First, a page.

Even if trade talks for a Transatlantic Trade and Investment Partnership (TTIP) are accelerating, reaching a deal by the end of the year is unlikely, Joseph Quinlan, Senior Fellow, Center for Transatlantic Relations, Johns Hopkins University said in an interview with EURACTIV.
“I think TTIP is a deal for between now and 2020,” he stressed, saying the US presidential elections has hit the pause button for TTIP.
Despite continuing transatlantic economic turbulence, the EU and the US remain each other’s most important markets, according to the annual Transatlantic Economy report, of which Quinlan is one of the authors with Daniel Hamilton. Companies don’t wait for trade negotiators, because if they did they would be waiting for a long time, Quinlan added, stressing that ‘it is worth chipping layers, keep negotiating and understand each other’s position,” and not settle for a TTIP light.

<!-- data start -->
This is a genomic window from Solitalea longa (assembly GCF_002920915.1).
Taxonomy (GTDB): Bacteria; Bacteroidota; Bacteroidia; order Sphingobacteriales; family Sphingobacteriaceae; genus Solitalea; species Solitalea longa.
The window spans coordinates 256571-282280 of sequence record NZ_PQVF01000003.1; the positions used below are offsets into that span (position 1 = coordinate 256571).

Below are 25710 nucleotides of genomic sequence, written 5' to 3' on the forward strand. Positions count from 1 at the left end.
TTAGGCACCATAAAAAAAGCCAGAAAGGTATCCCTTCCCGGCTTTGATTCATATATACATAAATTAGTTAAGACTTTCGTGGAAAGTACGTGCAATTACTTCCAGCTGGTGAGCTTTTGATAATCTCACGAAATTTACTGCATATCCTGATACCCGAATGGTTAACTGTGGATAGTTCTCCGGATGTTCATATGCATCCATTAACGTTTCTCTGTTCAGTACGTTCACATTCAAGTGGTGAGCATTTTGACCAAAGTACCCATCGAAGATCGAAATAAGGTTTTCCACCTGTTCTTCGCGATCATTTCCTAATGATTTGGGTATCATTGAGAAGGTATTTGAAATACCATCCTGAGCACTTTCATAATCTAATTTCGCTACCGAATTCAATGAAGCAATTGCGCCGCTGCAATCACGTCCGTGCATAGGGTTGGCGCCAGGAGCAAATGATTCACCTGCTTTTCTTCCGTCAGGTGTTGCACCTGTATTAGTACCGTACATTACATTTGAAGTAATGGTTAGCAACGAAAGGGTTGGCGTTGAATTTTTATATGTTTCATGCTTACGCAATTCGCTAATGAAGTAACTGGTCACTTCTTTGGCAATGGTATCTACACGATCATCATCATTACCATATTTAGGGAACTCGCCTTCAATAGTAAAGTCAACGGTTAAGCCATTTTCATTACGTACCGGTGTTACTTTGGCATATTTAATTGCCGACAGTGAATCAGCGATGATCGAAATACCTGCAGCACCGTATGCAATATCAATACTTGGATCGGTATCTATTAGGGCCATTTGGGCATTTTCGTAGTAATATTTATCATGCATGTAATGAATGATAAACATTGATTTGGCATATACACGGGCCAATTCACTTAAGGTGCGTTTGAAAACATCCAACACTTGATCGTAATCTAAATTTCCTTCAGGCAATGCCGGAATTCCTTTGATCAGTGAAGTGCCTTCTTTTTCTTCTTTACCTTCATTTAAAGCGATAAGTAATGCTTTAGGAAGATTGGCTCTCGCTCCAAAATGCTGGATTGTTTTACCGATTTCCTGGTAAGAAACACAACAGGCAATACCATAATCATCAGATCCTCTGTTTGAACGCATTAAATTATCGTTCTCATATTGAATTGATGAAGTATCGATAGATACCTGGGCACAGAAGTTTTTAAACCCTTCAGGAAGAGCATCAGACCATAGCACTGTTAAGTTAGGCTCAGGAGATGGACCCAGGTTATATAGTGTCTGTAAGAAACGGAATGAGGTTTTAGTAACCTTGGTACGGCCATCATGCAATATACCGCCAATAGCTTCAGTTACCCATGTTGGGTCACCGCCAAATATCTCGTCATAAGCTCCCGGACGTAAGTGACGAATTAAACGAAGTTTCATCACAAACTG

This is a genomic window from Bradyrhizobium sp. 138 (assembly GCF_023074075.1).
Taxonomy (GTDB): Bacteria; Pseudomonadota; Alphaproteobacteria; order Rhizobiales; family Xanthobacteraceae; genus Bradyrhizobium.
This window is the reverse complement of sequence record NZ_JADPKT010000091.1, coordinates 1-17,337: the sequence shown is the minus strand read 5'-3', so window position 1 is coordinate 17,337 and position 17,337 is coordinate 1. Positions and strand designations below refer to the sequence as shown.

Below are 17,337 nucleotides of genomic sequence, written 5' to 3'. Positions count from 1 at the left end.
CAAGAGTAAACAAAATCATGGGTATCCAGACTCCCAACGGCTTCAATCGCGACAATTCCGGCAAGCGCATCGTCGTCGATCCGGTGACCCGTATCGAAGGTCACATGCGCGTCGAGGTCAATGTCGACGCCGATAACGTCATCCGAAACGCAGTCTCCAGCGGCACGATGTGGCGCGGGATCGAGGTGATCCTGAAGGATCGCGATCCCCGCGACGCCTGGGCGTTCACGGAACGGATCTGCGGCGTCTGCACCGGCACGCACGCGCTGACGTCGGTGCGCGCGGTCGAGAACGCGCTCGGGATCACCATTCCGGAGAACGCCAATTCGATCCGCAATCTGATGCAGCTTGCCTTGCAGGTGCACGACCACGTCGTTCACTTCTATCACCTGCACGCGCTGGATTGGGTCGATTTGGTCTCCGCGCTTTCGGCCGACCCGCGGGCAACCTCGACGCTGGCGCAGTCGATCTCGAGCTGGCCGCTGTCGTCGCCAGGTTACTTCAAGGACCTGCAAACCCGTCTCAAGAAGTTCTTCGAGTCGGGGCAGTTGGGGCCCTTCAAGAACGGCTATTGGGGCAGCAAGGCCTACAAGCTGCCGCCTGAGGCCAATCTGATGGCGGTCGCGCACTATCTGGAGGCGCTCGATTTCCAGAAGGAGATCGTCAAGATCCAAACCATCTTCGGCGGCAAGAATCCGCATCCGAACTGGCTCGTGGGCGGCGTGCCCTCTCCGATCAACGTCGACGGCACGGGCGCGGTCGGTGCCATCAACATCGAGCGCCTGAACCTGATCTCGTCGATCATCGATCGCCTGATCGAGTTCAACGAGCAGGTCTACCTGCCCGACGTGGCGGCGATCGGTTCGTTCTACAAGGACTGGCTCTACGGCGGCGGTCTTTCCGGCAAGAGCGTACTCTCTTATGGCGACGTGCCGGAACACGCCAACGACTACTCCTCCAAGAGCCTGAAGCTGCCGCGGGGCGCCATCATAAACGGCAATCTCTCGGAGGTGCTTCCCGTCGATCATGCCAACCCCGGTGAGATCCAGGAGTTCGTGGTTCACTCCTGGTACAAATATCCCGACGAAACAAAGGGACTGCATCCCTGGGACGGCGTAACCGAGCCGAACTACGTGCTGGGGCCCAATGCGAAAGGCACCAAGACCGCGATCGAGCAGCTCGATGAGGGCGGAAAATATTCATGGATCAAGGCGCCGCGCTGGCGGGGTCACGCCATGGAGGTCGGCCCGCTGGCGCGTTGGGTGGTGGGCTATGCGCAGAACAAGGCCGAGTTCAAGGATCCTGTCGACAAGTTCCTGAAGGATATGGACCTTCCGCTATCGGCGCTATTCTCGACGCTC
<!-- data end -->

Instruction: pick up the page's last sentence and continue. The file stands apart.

Talks began in July 2013, but rapidly became bogged down amid widespread public protest, with disputes breaking out over a number of issues, including investor protection. The parties hope to agree on consolidated texts by the 14th round of TTIP negotiations, to take place in Brussels in July 2016. Negotiators expect that only the most politically sensitive elements of regulatory cooperation will still be bracketed, or under discussion by then.
Seven years after the 2008-2009 financial crisis, the growth gap between the two trade partners is narrowing, but still remains in trade, jobs, monetary policies and approached to the digital economy. That is why more than TTIP, it is important to concentrate on boosting growth through completing the single market.